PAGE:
The property is considered one of the most architecturally significant private estates in the country. It has been owned by four of the wealthiest individuals in Dallas, re-named, and now its most recent owner, North Texas developer and investor Mehrdad Moayedi, is carving the 25-acre estate in one of Dallas’ most prime neighborhoods into an exclusive luxury community in North Texas.
The Crespi Estate is back again, on the market this time for a mere $38.5 million for just the house and 14 acres.
The original mansion was designed in 1938 by world-renowned architect Maurice Fatio, commissioned by Italian Count Pio Crespi and his American wife, Flo Crespi. The Count had been sent to Dallas by his family to manage their cotton empire, back when Dallas ruled as the nation’s cotton capital. The Crespis entertained lavishly in their estate, hosting presidents, celebrities and dignitaries. Flo Crespi actually lived in the main house until 1997, even after it was purchased by former Texas Rangers and Dallas Stars owner Tom Hicks.
In 2000, Hicks embarked on an aggressive, extensive three-year renovation, rebuilding and enlarging the house. Scores of contractors, artisans and craftsmen worked seven days a week for three years. The Hicks worked with renowned architect Peter Marino and interior designer Alexandra de Champalimaud to perfect the expansion and help match Fatio’s original vision for the estate.
Case in point: When they needed stone for the new wings, the original quarry from whence Fatio found stone was re-opened after decades of closure to make sure the stones matched as closely as possible to perfection. The home was enlarged to 28,996 square feet. The main house has seven bedrooms. The master suite alone is over 3,000 square feet and includes his and her baths, dressing rooms and closets. The home easily had millions in improvements and structure on land valued at $51 million in 2013, when Hicks first put it on the market for $135 million, billed as the most expensive listing in the U.S. The price was later lowered to $100 million when Hicks changed agents.
That price was for 25-plus rolling acres, the 28,996-square-foot house, the pool, tennis courts, 3,300-square-foot guest house and a 4,800-square-foot pool house complete with movie theater, game room and spa.
Now the property for sale is the home, albeit updated again, plus guest and pool houses, but on a mere 14 acres. The man who bought the estate at auction last December, Moayedi, is flipping the main house and creating exclusive estate lots of the remaining acreage. The new gated residential development will be called “Crespi Estates.”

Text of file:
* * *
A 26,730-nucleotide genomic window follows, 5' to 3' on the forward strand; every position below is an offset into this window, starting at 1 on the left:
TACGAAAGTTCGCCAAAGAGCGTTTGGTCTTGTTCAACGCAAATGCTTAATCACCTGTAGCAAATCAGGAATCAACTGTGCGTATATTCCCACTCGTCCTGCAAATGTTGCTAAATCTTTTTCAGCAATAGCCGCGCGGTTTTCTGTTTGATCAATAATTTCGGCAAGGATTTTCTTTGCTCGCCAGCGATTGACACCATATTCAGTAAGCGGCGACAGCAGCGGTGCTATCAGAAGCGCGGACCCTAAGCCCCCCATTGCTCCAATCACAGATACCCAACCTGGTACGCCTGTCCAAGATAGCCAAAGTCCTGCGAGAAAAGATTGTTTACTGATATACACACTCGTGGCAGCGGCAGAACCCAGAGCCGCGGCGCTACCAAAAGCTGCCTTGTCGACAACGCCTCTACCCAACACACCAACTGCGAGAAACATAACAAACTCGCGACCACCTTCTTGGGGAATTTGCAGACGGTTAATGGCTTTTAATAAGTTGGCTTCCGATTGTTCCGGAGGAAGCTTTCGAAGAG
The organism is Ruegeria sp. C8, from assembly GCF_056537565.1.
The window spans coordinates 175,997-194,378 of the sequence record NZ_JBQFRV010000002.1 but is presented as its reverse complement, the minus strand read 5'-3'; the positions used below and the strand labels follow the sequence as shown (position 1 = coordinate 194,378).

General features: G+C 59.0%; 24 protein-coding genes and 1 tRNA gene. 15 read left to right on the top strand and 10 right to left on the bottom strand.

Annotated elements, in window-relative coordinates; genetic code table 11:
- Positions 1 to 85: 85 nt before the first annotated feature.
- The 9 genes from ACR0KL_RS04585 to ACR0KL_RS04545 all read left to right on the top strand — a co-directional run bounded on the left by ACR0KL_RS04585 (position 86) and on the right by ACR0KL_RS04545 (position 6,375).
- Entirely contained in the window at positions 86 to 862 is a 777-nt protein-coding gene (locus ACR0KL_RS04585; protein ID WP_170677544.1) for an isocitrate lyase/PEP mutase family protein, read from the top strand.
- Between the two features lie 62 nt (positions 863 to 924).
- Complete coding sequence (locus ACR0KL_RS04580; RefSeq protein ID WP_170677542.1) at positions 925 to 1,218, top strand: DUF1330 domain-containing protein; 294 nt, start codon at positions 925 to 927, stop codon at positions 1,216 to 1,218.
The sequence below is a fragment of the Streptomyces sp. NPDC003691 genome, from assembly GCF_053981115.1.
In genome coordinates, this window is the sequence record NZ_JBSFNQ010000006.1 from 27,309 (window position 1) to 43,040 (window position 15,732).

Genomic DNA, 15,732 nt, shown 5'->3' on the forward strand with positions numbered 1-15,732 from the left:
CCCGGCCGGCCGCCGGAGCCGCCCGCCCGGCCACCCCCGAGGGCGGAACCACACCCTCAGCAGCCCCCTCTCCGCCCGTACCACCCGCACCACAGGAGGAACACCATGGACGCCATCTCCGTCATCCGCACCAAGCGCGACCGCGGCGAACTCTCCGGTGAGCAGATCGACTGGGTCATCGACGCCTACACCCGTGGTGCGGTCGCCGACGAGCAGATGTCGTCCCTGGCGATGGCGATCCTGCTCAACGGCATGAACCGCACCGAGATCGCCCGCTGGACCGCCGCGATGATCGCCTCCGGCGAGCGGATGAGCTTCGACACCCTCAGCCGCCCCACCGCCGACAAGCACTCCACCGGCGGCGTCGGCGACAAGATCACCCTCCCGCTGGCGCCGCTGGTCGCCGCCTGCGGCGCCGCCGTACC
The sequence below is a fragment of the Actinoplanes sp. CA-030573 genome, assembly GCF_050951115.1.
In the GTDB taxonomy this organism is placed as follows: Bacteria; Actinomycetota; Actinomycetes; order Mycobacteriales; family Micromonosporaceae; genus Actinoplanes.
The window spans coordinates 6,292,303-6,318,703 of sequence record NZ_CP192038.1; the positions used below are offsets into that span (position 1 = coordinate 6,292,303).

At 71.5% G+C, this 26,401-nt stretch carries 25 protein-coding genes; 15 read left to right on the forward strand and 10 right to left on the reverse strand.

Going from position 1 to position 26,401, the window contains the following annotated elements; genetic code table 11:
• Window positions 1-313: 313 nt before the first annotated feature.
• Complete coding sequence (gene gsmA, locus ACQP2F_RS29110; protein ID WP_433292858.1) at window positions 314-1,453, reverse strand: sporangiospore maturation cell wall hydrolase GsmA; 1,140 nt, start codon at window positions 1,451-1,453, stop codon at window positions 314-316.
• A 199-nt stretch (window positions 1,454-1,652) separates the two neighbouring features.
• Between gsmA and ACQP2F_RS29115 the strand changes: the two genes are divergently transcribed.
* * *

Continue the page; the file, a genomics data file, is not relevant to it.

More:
But let’s flash back to January of 2016. The estate’s third owner, who took it off Hicks’ hands, was Dallas billionaire financier Andy Beal. He bought the estate for a reported $58 million (the price was not disclosed), but never moved into the house. In fact, he bought another estate home in Highland Park and spent the year pondering which estate he wanted. Ultimately, Beal chose the 6.1-acre home of the late real estate developer Trammell Crow, a circa 1912 estate, which he reportedly paid about $34 million for and promptly tore down.
So Moayedi bought the entire 25-acre estate from Beal at auction last December. He paid $36.2 million lock, stock and barrel, and set a U.S. record for the highest price paid for a residential property on an auction block.
Moayedi spent months analyzing the vast property as he fixed up the interior of the main mansion, completely remodeling the kitchen with gray and white marble covering the walls, huge bookend marble islands, stone floors, and a wall of windows to the back yard and creek. A waterfall has been put in, and the kitchen now opens into a large breakfast room and morning room replacing the original conservatory. The helipad has also been updated.
On the vast ground floor, which is as large as a hotel basement, there is now a 500-bottle-capacity wine cellar kept at a constant 55-degree threshold with alarm if the temperature veers warmer or colder, a walk-in vault, an intimate movie theater, and a “safe” room with armored doors. The mechanical systems have been replaced, including heating and air, and the exteriors have been revamped: redone swimming pool, greenhouse, gardens, and more than 200 new trees planted.
As for his new development, Moayedi has said he wants five mansions of 10,000 to 15,000 square feet each on lots that will be around two acres each. (An acre of dirt in this part of town is roughly $2.5 million currently.) Two smaller houses may be constructed on the north side of the property. But he is leaving the northwest corner of the estate vacant, to avoid building anything directly behind former president George Bush’s property on Daria Drive.
The entire property is zoned for one-acre lots. The home is listed with Allie Beth Allman, founder of Dallas-based Allie Beth Allman and Associates, and Kyle Crews. This is the third time Allman has listed the house. She is also the Dallas realtor who sold the Bushes their Dallas home, right around the corner.
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